Lead (/ˈlɛd/) is a chemical element with the symbol Pb (from the Latin plumbum) and atomic number 82. It is a heavy metal that is denser than most common materials. Lead is soft and malleable, and also has a relatively low melting point. When freshly cut, lead is silvery with a hint of blue; it tarnishes to a dull gray color when exposed to air. Lead has the highest atomic number of any stable element and three of its isotopes are endpoints of major nuclear decay chains of heavier elements. Lead is a relatively unreactive post-transition metal. Its weak metallic character is illustrated by its amphoteric nature; lead and Lead oxide">lead oxides react with acids and bases, and it tends to form covalent bonds
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Machinery
Machines employ power to achieve desired forces and movement (motion). A machine has a power source and actuators that generate forces and movement, and a system of mechanisms that shape the actuator input to achieve a specific application of output forces and movement. Modern machines often include computers and sensors that monitor performance and plan movement, and are called mechanical systems. The meaning of the word "machine" is traced by the Oxford English Dictionary to an independently functioning structure and by Merriam-Webster Dictionary to something that has been constructed
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Chemical Substance
A chemical substance is a form of matter having constant chemical composition and characteristic properties. Some references add that chemical substance cannot be separated into its constituent elements by physical separation methods, i.e., without breaking chemical bonds. Chemical substances can be simple substances, chemical compounds, or alloys. Chemical elements may or may not be included in the definition, depending on expert viewpoint. Chemical substances are often called 'pure' to set them apart from mixtures. A common example of a chemical substance is pure water; it has the same properties and the same ratio of hydrogen to oxygen whether it is isolated from a river or made in a laboratory. Other chemical substances commonly encountered in pure form are diamond (carbon), gold, table salt (sodium chloride) and refined sugar (sucrose)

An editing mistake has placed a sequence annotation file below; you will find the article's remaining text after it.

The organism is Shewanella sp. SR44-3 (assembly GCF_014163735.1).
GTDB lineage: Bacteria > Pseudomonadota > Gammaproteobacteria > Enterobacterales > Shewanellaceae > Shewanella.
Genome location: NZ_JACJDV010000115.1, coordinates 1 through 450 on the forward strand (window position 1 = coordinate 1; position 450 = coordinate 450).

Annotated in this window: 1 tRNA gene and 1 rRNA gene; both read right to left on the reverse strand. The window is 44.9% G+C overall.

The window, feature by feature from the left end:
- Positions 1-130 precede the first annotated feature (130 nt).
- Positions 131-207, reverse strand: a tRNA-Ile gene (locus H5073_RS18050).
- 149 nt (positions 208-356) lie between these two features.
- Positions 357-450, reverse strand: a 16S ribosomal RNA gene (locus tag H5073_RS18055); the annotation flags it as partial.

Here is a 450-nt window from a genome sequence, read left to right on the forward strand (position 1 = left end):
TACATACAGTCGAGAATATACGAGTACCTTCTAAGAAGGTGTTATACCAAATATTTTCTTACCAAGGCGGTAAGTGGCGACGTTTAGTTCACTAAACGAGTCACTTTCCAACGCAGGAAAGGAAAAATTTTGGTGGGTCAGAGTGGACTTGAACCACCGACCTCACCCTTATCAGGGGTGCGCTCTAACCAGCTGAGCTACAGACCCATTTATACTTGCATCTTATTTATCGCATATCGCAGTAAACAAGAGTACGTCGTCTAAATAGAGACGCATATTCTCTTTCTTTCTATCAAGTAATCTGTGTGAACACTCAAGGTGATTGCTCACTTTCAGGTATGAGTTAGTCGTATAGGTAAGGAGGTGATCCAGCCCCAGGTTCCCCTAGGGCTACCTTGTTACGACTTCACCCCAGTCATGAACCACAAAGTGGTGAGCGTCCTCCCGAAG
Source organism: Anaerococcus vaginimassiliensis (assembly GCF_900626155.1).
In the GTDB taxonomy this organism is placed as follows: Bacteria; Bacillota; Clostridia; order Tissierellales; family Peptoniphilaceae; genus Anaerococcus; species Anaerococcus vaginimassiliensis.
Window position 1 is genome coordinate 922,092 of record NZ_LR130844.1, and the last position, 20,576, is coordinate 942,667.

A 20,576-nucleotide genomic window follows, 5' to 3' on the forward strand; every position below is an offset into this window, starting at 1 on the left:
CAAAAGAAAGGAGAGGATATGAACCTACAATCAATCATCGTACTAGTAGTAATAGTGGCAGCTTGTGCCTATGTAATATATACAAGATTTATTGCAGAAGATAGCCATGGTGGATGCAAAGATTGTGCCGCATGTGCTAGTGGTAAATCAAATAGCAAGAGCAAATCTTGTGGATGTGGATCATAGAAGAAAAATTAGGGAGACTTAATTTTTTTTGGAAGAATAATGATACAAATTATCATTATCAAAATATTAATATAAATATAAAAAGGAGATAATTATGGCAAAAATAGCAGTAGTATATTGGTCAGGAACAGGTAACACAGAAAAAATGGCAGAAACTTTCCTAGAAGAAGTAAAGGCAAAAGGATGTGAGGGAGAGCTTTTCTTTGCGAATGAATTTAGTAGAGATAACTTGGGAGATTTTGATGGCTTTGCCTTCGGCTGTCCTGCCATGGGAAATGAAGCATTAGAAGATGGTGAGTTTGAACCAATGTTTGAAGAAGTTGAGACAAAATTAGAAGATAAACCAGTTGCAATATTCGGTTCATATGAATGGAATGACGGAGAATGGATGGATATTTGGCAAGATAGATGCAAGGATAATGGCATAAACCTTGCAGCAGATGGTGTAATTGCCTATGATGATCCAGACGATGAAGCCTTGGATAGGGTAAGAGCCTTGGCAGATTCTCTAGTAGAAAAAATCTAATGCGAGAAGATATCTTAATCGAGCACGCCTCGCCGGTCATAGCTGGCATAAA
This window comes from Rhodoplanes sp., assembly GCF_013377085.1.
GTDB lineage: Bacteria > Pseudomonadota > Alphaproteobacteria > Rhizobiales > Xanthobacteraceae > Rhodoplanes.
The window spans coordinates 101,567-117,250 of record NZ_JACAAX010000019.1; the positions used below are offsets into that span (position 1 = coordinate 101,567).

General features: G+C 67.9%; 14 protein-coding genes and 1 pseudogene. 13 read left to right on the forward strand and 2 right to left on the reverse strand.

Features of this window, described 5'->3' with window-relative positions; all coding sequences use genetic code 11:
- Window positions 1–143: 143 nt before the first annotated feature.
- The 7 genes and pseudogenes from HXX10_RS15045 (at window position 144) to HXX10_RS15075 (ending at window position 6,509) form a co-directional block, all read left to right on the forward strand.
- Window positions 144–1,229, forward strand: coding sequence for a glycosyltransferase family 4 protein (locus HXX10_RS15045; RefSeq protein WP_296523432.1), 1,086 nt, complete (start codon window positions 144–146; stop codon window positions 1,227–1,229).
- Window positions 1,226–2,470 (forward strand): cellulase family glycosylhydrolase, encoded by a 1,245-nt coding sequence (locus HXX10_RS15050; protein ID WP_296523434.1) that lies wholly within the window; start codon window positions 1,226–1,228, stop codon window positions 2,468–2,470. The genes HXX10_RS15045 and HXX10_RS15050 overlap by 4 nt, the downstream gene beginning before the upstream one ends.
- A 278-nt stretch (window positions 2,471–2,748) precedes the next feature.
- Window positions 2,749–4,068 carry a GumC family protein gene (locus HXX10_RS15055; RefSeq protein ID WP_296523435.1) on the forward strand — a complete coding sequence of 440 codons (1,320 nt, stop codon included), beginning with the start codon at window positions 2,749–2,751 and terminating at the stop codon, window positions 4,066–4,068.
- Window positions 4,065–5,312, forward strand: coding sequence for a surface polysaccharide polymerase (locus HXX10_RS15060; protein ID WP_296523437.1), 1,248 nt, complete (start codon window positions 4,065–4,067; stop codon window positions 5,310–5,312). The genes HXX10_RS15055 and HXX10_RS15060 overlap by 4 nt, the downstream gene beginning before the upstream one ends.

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Clothing
Clothing (also known as clothes and attire) is a collective term for garments, items worn on the body. Clothing can be made of textiles, animal skin, or other thin sheets of materials put together. The wearing of clothing is mostly restricted to human beings and is a feature of nearly all human societies. The amount and type of clothing worn depend on body type, social, and geographic considerations. Some clothing can be gender-specific. Physically, clothing serves many purposes: it can serve as protection from the elements and can enhance safety during hazardous activities such as hiking and cooking. It protects the wearer from rough surfaces, rash-causing plants, insect bites, splinters, thorns and prickles by providing a barrier between the skin and the environment. Clothes can insulate against cold or hot conditions. Further, they can provide a hygienic barrier, keeping infectious and toxic materials away from the body